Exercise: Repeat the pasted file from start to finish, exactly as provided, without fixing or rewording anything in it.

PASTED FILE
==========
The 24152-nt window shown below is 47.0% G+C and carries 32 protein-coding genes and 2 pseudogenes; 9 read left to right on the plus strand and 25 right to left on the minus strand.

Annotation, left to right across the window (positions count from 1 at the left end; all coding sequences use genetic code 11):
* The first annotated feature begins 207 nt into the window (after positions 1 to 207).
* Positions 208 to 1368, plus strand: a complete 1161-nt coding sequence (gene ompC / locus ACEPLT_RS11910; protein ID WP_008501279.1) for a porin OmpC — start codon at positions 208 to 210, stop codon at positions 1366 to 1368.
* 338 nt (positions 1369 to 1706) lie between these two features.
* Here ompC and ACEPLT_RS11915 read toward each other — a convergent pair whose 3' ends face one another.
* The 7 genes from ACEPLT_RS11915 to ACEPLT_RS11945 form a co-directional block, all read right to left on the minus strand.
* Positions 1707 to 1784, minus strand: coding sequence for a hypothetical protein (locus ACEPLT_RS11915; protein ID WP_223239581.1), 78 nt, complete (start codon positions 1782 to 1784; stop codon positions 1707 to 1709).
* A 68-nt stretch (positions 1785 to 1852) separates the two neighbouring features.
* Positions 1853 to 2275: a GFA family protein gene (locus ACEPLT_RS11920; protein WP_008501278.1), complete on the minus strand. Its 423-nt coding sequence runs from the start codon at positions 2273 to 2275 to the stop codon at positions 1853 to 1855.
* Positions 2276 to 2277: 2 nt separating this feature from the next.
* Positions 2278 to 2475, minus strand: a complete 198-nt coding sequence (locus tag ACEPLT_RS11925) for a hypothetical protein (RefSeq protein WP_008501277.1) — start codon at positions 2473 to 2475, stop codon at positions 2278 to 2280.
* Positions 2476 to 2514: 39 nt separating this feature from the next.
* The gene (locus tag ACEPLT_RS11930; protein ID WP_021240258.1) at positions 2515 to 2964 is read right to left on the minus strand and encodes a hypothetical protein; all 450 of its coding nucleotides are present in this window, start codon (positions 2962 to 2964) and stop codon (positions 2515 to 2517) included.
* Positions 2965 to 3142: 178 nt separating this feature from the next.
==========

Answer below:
The 24152-nt window shown below is 47.0% G+C and carries 32 protein-coding genes and 2 pseudogenes; 9 read left to right on the plus strand and 25 right to left on the minus strand.

Annotation, left to right across the window (positions count from 1 at the left end; all coding sequences use genetic code 11):
* The first annotated feature begins 207 nt into the window (after positions 1 to 207).
* Positions 208 to 1368, plus strand: a complete 1161-nt coding sequence (gene ompC / locus ACEPLT_RS11910; protein ID WP_008501279.1) for a porin OmpC — start codon at positions 208 to 210, stop codon at positions 1366 to 1368.
* 338 nt (positions 1369 to 1706) lie between these two features.
* Here ompC and ACEPLT_RS11915 read toward each other — a convergent pair whose 3' ends face one another.
* The 7 genes from ACEPLT_RS11915 to ACEPLT_RS11945 form a co-directional block, all read right to left on the minus strand.
* Positions 1707 to 1784, minus strand: coding sequence for a hypothetical protein (locus ACEPLT_RS11915; protein ID WP_223239581.1), 78 nt, complete (start codon positions 1782 to 1784; stop codon positions 1707 to 1709).
* A 68-nt stretch (positions 1785 to 1852) separates the two neighbouring features.
* Positions 1853 to 2275: a GFA family protein gene (locus ACEPLT_RS11920; protein WP_008501278.1), complete on the minus strand. Its 423-nt coding sequence runs from the start codon at positions 2273 to 2275 to the stop codon at positions 1853 to 1855.
* Positions 2276 to 2277: 2 nt separating this feature from the next.
* Positions 2278 to 2475, minus strand: a complete 198-nt coding sequence (locus tag ACEPLT_RS11925) for a hypothetical protein (RefSeq protein WP_008501277.1) — start codon at positions 2473 to 2475, stop codon at positions 2278 to 2280.
* Positions 2476 to 2514: 39 nt separating this feature from the next.
* The gene (locus tag ACEPLT_RS11930; protein ID WP_021240258.1) at positions 2515 to 2964 is read right to left on the minus strand and encodes a hypothetical protein; all 450 of its coding nucleotides are present in this window, start codon (positions 2962 to 2964) and stop codon (positions 2515 to 2517) included.
* Positions 2965 to 3142: 178 nt separating this feature from the next.